Infringement of Copyright by Reproducing Material Posted on a Website
In a recent copyright infringement case arising out of the unauthorised reproduction of material appearing on a website, an out of court settlement was reached in terms of which the copyist agreed to pay compensation to the website owner, FindanAdvisor. As this was the first publicised case of a successful infringement claim by a website owner against someone who took material from its website, the matter received substantial media coverage.
There can be no doubt that the case attracted attention because it involved copyright infringement via the Internet. The Internet has acquired a mystique that, in the mind of the public, sets it apart from other forms of media. A perception exists that different, more complicated, rules apply to works disseminated over the Internet than to works disseminated as hard copy or in the more traditional forms of media. In fact, under South African copyright law, the Internet is simply one of several vehicles which can, and do, carry copyrighted works. The principles applicable to works carried by more conventional vehicles such as printed material, photographs and the like, also apply to works carried by the Internet.
Written material posted on a website constitutes a literary work or works, and in this respect a website is nothing more than a sophisticated electronic magazine or book. The same principles apply to pictorial material carried on a website, which also constitutes an artistic work or works. In the same way that one infringes the copyright in a magazine article by reproducing a substantial part of it without authority, so does one - in principle - infringe the copyright in written material posted on a website by making an unauthorised reproduction of a substantial part of it. Nothing turns on the manner or the process of the reproduction of the copyrighted work. The law does not distinguish between making a photocopy or rewriting written material published on paper, from downloading the text of material posted on the Internet. Either way, a reproduction is being made of a literary work and no special principles apply simply because reproduction takes place by downloading material via a computer. The South African Copyright Act describes the relevant infringing act as “reproducing the work in any manner or form”.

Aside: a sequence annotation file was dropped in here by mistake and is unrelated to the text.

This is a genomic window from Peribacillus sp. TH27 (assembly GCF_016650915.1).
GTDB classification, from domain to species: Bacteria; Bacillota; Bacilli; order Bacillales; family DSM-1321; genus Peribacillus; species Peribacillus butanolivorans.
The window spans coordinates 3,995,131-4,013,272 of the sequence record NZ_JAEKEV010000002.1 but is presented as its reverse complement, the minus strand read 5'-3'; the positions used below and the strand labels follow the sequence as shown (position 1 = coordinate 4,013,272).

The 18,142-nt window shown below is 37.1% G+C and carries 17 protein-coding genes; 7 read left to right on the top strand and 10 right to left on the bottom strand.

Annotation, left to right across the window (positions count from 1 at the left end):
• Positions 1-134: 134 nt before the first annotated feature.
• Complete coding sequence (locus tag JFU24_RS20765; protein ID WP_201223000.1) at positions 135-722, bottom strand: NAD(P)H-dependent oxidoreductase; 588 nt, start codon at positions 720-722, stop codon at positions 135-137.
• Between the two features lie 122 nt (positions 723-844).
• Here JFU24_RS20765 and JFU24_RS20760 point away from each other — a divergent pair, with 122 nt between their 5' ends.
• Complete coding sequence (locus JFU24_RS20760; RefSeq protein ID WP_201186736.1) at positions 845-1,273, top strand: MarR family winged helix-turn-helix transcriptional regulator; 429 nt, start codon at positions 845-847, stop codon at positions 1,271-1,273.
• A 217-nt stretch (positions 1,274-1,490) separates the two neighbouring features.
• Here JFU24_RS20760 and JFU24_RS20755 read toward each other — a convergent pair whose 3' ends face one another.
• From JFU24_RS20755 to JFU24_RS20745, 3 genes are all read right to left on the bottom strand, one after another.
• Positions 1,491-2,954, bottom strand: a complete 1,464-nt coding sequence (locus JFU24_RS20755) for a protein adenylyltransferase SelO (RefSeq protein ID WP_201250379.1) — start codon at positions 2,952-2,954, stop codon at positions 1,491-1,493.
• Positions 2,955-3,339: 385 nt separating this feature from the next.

As is the case where a literary work from a book or magazine is reproduced, written text from a website can be reproduced, subject to certain exemptions from copyright infringement and depending on the circumstances. South African copyright law allows the use of a work in various manners for personal or private use, for criticism, or in a review of other works. It also allows the making of quotations from a work, providing that the material taken is not excessive. In both instances, the use of the reproduced material must have been fair dealing with that material or must be compatible with fair practice. These exemptions could play a role in excusing an unauthorised reproduction taken from a website, in the same way as they would had the material been taken from a book or magazine.
South African copyright law contemplates licences being granted tacitly or by implication from conduct. In the event that a copyright work is reproduced in accordance with the terms of such a licence, no infringement will take place. Depending on the circumstances and the facts, there may be circumstances in which the placing of material on a website by the owner of the copyright therein could constitute a general offer to the public at large to use that material freely. It is more likely that a licence of this nature will be inferred in the case of material placed on a website than would be the case of material included in a book or in a magazine. To this extent one may be able to copy material from websites via the Internet with greater impunity than would be the case with printed matter.
If one analyses the FindanAdvisor settlement and applies the basic rules of copyright law to the facts, one cannot but conclude that the excitement which has been whipped up in the media by the case is in reality “much ado about nothing”. The case is nothing more than a straightforward instance of the infringement of the copyright in a literary work by the making of an unauthorised reproduction of a substantial part thereof.
SPOOR & FISHER